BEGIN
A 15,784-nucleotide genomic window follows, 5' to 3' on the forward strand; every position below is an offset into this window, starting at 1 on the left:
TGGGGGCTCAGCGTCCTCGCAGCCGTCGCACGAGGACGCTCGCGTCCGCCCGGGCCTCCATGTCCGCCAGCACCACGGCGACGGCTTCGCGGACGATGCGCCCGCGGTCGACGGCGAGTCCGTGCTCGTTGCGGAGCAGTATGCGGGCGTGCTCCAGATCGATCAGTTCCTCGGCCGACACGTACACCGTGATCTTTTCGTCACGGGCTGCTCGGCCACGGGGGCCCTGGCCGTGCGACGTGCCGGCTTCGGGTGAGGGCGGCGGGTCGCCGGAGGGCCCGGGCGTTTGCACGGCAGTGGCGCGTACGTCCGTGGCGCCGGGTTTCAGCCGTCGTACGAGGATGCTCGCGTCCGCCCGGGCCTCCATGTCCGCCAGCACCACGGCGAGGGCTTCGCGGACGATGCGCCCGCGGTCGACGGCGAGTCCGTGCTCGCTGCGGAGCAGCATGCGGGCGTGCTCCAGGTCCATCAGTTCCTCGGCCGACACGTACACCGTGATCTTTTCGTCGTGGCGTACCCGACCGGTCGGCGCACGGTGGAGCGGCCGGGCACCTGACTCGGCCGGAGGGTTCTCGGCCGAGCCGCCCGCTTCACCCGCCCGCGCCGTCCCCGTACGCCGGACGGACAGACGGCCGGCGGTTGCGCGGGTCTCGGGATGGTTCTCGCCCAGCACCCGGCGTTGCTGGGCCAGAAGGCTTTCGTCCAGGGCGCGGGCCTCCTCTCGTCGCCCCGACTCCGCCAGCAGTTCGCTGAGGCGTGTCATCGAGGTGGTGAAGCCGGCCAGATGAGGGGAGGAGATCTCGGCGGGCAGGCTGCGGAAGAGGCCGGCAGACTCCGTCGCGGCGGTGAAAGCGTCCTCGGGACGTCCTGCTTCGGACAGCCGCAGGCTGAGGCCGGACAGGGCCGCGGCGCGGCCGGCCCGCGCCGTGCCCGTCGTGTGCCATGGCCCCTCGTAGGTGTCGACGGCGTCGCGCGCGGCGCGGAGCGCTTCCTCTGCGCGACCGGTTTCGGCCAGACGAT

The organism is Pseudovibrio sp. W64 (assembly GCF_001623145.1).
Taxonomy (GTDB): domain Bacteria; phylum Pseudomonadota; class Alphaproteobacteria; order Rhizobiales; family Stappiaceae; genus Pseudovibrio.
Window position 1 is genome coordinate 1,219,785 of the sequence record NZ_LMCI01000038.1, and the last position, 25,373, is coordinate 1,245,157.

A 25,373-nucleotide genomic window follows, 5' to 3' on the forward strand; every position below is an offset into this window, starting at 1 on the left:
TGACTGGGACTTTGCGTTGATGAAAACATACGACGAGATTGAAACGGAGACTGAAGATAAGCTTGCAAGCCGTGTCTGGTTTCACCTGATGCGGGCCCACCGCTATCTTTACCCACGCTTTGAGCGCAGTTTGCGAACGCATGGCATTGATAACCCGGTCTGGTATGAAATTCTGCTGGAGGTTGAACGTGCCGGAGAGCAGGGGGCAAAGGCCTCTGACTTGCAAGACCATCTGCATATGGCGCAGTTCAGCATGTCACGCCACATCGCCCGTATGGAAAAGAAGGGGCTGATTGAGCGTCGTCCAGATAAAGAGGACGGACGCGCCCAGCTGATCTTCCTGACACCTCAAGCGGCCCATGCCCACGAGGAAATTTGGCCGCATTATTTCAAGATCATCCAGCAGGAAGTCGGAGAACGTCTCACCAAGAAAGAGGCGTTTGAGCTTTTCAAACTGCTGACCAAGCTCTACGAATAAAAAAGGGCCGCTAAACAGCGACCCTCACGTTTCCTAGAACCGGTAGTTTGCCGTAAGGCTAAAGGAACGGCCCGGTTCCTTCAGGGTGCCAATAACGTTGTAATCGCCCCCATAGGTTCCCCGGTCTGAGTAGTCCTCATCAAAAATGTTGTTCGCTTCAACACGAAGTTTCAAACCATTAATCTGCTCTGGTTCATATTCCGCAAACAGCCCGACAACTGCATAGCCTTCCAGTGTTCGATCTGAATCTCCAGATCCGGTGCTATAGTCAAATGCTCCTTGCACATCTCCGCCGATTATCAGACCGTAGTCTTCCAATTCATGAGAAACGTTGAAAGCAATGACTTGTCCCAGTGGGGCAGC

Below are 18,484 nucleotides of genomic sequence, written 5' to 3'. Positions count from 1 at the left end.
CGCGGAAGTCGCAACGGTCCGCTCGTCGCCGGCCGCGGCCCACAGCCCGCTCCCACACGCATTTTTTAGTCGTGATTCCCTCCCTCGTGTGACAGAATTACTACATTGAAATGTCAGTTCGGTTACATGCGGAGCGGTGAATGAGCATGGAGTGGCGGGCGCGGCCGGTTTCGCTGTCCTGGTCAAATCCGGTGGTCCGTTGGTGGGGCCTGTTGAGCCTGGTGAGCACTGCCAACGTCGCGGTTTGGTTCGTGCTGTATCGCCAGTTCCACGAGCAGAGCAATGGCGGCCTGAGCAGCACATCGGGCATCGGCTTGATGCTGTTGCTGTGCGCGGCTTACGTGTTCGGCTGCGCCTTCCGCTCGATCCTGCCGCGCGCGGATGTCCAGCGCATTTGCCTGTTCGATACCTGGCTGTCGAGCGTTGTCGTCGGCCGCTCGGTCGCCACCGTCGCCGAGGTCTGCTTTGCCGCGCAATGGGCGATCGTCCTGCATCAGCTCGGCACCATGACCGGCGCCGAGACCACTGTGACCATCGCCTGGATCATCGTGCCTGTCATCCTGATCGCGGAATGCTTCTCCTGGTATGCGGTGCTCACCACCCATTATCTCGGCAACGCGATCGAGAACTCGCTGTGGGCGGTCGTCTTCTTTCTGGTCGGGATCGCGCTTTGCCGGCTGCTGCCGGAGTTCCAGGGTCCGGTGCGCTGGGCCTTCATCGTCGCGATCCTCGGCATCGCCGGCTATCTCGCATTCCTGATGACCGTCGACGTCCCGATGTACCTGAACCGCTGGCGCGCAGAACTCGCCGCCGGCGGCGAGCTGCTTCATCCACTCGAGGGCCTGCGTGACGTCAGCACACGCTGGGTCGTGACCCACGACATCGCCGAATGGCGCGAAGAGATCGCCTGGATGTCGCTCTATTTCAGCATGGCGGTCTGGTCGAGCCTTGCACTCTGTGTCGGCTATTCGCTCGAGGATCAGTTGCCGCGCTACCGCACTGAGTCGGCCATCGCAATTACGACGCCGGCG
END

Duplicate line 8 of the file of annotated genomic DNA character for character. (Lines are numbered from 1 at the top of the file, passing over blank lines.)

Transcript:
Below are 18,484 nucleotides of genomic sequence, written 5' to 3'. Positions count from 1 at the left end.